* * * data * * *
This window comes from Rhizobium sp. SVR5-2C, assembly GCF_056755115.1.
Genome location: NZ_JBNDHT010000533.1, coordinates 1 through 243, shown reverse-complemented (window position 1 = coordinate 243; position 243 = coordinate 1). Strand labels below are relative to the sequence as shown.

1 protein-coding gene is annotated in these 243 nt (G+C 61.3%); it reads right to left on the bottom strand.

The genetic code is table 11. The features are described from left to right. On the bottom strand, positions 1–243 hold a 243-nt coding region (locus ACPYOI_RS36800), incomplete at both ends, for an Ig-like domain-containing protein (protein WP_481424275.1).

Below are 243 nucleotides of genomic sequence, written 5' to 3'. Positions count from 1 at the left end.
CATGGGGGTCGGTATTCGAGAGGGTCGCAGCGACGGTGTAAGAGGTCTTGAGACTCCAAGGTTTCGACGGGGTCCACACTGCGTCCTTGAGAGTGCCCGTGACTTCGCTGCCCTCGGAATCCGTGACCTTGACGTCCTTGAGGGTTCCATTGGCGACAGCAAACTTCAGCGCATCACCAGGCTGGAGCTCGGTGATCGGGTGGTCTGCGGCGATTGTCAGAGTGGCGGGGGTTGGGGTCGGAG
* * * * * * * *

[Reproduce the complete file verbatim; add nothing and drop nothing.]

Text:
This window comes from Rhizobium sp. SVR5-2C, assembly GCF_056755115.1.
Genome location: NZ_JBNDHT010000533.1, coordinates 1 through 243, shown reverse-complemented (window position 1 = coordinate 243; position 243 = coordinate 1). Strand labels below are relative to the sequence as shown.

1 protein-coding gene is annotated in these 243 nt (G+C 61.3%); it reads right to left on the bottom strand.

The genetic code is table 11. The features are described from left to right. On the bottom strand, positions 1–243 hold a 243-nt coding region (locus ACPYOI_RS36800), incomplete at both ends, for an Ig-like domain-containing protein (protein WP_481424275.1).

Below are 243 nucleotides of genomic sequence, written 5' to 3'. Positions count from 1 at the left end.
CATGGGGGTCGGTATTCGAGAGGGTCGCAGCGACGGTGTAAGAGGTCTTGAGACTCCAAGGTTTCGACGGGGTCCACACTGCGTCCTTGAGAGTGCCCGTGACTTCGCTGCCCTCGGAATCCGTGACCTTGACGTCCTTGAGGGTTCCATTGGCGACAGCAAACTTCAGCGCATCACCAGGCTGGAGCTCGGTGATCGGGTGGTCTGCGGCGATTGTCAGAGTGGCGGGGGTTGGGGTCGGAG